Other compounds with cysteine protease activity have been shown to cleave CD25 such as house dust mite Der p1  and Aspergillus fungal proteases . In agreement with these findings and as evidence for cleavage, Br treatment of CD4+CD25+ cells (Fig. 3A and B) resulted in an increase in antibody detectable sCD25 protein isolated from the cell culture supernatant as compared to baseline levels which have been shown to increase in anti-CD3 stimulated controls. CD25 cleavage by Br was inhibited by E64 similar to the inhibition of CD25 cleavage by antipain inactivated Der p 1 .
The ability of cysteine protease containing compounds to cleave CD25 may result in contradictory effects. The consequence of protease exposure either as allergens or fungal pathogens may lead to enhanced innate immune recognition and then skewing towards a Th2 adaptive immune response . In contrast, therapeutic treatment with natural products which contain cysteine proteases such as Br, may result in a reduced Th2 response and an anti-inflammatory effect. Constant treatment or contact with Br is required for down-regulation of CD25 as cells which are removed from treatment retain their ability to up regulate CD25. Cells also maintain their functionality (Fig. 4) and do not become anergic. This may be an optimal therapy where the desired effect occurs without the loss of immune functionality. The data described here suggest an additional mechanism through which Br may alter T cell activation and positively modulate the immune response.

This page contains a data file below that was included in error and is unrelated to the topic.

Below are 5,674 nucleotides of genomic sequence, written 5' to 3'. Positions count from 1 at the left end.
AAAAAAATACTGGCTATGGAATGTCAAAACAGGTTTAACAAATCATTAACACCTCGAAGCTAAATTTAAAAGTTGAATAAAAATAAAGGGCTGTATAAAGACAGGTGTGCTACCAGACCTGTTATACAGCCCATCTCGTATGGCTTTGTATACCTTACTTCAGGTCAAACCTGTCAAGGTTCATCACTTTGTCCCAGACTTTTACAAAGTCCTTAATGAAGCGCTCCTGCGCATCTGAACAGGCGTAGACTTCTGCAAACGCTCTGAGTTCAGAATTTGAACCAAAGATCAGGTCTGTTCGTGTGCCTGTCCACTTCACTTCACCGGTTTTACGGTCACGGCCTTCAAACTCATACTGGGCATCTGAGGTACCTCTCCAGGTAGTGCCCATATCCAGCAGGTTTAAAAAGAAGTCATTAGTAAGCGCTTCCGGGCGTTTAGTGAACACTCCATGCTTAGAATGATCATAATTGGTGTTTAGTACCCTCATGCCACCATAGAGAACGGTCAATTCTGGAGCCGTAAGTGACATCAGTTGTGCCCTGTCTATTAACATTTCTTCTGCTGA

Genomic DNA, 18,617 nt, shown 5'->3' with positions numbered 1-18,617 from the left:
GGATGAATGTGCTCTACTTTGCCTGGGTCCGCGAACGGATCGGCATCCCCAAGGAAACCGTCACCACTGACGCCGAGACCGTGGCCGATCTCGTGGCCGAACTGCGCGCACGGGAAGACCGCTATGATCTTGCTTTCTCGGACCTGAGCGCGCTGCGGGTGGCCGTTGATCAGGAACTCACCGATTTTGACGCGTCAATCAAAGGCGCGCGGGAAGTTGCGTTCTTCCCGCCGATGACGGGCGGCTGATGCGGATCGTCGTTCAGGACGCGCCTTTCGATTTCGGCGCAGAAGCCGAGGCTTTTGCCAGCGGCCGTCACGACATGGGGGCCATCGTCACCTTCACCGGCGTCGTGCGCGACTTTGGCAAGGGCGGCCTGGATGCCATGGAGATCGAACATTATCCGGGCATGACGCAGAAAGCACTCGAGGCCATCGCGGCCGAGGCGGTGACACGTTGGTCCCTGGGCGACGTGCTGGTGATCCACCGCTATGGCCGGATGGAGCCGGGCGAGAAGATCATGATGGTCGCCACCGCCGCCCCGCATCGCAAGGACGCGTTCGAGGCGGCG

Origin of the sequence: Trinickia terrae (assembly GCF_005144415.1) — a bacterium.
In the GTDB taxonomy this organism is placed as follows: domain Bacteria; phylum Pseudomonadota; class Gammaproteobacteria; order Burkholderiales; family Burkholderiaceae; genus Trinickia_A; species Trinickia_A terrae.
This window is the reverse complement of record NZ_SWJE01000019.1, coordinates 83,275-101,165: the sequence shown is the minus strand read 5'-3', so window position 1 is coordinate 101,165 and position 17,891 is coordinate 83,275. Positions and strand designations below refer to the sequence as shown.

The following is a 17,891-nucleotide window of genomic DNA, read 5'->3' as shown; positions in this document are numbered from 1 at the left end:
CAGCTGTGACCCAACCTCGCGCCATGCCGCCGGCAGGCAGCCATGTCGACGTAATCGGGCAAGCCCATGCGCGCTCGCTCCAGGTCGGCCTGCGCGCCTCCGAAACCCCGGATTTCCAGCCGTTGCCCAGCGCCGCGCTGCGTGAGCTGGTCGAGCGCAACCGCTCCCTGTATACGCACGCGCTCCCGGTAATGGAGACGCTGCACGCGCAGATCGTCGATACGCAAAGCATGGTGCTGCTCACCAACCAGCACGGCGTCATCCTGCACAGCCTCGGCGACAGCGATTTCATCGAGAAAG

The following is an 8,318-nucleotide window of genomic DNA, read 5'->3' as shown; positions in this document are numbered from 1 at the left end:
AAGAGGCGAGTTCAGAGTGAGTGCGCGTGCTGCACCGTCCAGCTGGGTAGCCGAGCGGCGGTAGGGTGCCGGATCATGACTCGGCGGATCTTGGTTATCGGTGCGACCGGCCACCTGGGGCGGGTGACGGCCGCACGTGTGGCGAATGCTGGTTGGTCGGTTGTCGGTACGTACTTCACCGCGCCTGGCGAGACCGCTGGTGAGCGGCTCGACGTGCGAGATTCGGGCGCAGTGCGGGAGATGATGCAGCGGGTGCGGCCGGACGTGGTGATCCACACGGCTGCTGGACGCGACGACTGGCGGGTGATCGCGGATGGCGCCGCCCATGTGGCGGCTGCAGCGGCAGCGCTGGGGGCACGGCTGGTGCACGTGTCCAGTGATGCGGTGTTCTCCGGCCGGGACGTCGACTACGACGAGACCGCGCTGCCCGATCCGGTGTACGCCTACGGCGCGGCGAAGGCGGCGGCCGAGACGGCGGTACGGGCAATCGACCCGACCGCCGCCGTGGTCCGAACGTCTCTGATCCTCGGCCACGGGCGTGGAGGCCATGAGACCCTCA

✩Grant support: This research was supported by NIH/AI R01 HL-43573, NIH/NCCAM FG32-AT001569, NIH/NCCAM K08 and Competitive Technologies Inc.